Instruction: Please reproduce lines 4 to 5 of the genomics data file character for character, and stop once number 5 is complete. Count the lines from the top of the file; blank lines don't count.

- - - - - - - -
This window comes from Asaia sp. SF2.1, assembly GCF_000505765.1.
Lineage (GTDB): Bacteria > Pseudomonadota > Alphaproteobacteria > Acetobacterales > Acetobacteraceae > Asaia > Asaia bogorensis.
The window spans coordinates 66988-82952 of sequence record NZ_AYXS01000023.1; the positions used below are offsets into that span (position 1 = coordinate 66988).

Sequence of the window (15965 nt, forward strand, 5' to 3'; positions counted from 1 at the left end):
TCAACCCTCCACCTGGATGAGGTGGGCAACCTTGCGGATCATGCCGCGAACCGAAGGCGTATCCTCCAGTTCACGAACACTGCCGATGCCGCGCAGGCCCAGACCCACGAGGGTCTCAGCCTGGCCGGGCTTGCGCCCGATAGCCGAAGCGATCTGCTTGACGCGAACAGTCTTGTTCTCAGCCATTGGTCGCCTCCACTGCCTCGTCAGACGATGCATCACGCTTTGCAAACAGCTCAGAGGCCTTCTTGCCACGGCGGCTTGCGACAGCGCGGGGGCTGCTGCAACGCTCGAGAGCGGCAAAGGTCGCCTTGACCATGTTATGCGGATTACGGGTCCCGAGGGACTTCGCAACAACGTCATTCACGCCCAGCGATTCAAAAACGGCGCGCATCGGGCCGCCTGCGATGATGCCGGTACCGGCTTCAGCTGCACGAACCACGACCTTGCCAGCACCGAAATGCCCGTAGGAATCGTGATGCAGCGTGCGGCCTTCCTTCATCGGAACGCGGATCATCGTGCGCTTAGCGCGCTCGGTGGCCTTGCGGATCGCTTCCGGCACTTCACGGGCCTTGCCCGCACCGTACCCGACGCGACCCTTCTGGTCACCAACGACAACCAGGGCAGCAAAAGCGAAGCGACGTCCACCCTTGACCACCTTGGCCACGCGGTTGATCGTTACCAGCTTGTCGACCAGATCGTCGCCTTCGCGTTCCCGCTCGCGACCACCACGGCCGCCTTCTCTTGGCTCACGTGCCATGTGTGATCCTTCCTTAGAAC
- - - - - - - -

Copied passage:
Sequence of the window (15965 nt, forward strand, 5' to 3'; positions counted from 1 at the left end):
TCAACCCTCCACCTGGATGAGGTGGGCAACCTTGCGGATCATGCCGCGAACCGAAGGCGTATCCTCCAGTTCACGAACACTGCCGATGCCGCGCAGGCCCAGACCCACGAGGGTCTCAGCCTGGCCGGGCTTGCGCCCGATAGCCGAAGCGATCTGCTTGACGCGAACAGTCTTGTTCTCAGCCATTGGTCGCCTCCACTGCCTCGTCAGACGATGCATCACGCTTTGCAAACAGCTCAGAGGCCTTCTTGCCACGGCGGCTTGCGACAGCGCGGGGGCTGCTGCAACGCTCGAGAGCGGCAAAGGTCGCCTTGACCATGTTATGCGGATTACGGGTCCCGAGGGACTTCGCAACAACGTCATTCACGCCCAGCGATTCAAAAACGGCGCGCATCGGGCCGCCTGCGATGATGCCGGTACCGGCTTCAGCTGCACGAACCACGACCTTGCCAGCACCGAAATGCCCGTAGGAATCGTGATGCAGCGTGCGGCCTTCCTTCATCGGAACGCGGATCATCGTGCGCTTAGCGCGCTCGGTGGCCTTGCGGATCGCTTCCGGCACTTCACGGGCCTTGCCCGCACCGTACCCGACGCGACCCTTCTGGTCACCAACGACAACCAGGGCAGCAAAAGCGAAGCGACGTCCACCCTTGACCACCTTGGCCACGCGGTTGATCGTTACCAGCTTGTCGACCAGATCGTCGCCTTCGCGTTCCCGCTCGCGACCACCACGGCCGCCTTCTCTTGGCTCACGTGCCATGTGTGATCCTTCCTTAGAAC